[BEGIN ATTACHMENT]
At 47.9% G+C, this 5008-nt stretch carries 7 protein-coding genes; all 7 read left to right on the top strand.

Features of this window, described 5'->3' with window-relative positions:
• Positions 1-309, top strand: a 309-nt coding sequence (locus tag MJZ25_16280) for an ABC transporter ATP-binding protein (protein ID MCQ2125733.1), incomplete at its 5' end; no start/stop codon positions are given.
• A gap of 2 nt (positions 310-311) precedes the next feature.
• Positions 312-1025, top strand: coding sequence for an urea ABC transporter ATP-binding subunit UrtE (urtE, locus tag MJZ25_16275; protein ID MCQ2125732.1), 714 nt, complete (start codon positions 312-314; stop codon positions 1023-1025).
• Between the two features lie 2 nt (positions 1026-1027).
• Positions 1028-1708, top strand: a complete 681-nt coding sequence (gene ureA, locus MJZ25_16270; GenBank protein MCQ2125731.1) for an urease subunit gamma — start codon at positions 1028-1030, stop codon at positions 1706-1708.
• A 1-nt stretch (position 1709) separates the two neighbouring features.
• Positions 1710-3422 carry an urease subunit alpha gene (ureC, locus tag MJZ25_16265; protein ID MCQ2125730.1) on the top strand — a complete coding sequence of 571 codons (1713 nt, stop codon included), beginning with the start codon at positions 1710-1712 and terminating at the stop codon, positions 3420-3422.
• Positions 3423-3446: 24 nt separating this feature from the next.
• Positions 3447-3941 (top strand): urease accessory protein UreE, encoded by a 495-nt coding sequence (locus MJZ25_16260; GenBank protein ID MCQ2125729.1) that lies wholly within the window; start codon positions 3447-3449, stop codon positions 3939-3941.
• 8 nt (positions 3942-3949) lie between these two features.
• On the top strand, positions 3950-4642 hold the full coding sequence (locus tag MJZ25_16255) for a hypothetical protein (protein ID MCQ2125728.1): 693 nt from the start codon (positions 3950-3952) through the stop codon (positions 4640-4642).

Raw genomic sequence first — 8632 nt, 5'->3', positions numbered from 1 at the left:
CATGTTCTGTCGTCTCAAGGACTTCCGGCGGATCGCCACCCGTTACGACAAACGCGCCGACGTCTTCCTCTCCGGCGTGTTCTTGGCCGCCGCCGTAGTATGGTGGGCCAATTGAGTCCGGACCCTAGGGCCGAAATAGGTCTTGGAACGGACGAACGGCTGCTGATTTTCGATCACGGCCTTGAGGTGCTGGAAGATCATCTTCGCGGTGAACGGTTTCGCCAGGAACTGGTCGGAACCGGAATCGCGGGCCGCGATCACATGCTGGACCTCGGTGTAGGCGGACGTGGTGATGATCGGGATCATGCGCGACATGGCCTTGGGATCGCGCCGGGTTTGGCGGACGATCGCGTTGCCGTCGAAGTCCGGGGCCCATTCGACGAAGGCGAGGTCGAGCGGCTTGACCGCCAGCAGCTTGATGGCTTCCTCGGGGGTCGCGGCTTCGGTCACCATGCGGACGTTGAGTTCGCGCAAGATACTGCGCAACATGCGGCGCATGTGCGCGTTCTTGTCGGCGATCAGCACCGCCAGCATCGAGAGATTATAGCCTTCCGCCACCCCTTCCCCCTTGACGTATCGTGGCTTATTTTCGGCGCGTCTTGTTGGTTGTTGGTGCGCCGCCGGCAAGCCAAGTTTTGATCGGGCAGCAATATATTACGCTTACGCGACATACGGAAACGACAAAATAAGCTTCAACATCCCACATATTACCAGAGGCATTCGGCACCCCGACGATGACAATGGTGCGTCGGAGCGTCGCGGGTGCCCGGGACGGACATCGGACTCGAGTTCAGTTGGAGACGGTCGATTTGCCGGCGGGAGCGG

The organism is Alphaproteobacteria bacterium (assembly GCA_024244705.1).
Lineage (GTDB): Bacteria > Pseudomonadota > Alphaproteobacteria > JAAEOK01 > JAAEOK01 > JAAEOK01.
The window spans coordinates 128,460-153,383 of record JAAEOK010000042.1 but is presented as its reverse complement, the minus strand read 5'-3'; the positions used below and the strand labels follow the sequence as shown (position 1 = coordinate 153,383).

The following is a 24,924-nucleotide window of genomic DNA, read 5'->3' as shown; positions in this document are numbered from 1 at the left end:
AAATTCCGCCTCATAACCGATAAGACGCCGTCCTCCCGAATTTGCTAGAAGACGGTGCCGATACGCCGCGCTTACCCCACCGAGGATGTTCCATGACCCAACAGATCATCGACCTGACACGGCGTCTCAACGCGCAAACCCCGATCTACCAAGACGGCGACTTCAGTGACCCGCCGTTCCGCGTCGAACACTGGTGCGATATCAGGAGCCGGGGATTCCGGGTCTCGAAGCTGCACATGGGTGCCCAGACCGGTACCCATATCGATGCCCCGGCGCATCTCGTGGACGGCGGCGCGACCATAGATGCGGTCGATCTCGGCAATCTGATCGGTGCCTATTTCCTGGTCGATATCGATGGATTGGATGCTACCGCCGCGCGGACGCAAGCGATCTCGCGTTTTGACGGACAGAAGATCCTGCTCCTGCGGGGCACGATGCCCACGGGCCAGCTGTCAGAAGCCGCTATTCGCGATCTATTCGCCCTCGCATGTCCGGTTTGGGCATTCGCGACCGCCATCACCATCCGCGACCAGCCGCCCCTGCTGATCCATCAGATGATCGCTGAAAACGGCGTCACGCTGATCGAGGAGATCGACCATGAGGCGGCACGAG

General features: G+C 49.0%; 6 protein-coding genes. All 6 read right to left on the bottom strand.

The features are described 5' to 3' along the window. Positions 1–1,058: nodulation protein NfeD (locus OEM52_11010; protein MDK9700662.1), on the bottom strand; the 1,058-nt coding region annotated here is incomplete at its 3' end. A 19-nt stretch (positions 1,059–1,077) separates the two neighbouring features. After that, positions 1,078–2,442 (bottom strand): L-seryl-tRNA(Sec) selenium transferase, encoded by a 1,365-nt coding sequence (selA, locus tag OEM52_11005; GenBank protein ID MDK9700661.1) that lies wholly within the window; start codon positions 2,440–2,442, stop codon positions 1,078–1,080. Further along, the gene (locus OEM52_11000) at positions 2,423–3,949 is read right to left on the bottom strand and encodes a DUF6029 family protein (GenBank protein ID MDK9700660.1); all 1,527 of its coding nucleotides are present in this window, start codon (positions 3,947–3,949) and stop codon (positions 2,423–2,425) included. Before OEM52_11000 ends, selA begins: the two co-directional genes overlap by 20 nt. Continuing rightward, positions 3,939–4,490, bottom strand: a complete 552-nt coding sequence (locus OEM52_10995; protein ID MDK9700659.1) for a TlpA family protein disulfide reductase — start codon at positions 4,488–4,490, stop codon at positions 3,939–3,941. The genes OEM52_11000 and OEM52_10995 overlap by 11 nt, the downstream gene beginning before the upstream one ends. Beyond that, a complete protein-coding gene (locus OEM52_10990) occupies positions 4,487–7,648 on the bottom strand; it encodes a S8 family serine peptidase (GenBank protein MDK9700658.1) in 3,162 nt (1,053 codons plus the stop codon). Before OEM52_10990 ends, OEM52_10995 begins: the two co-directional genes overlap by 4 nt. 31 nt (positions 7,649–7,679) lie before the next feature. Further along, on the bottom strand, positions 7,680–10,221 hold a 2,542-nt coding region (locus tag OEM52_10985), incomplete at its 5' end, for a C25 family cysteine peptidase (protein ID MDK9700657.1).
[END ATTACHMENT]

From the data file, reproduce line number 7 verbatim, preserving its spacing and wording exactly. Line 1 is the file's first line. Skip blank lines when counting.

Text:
• Positions 1028-1708, top strand: a complete 681-nt coding sequence (gene ureA, locus MJZ25_16270; GenBank protein MCQ2125731.1) for an urease subunit gamma — start codon at positions 1028-1030, stop codon at positions 1706-1708.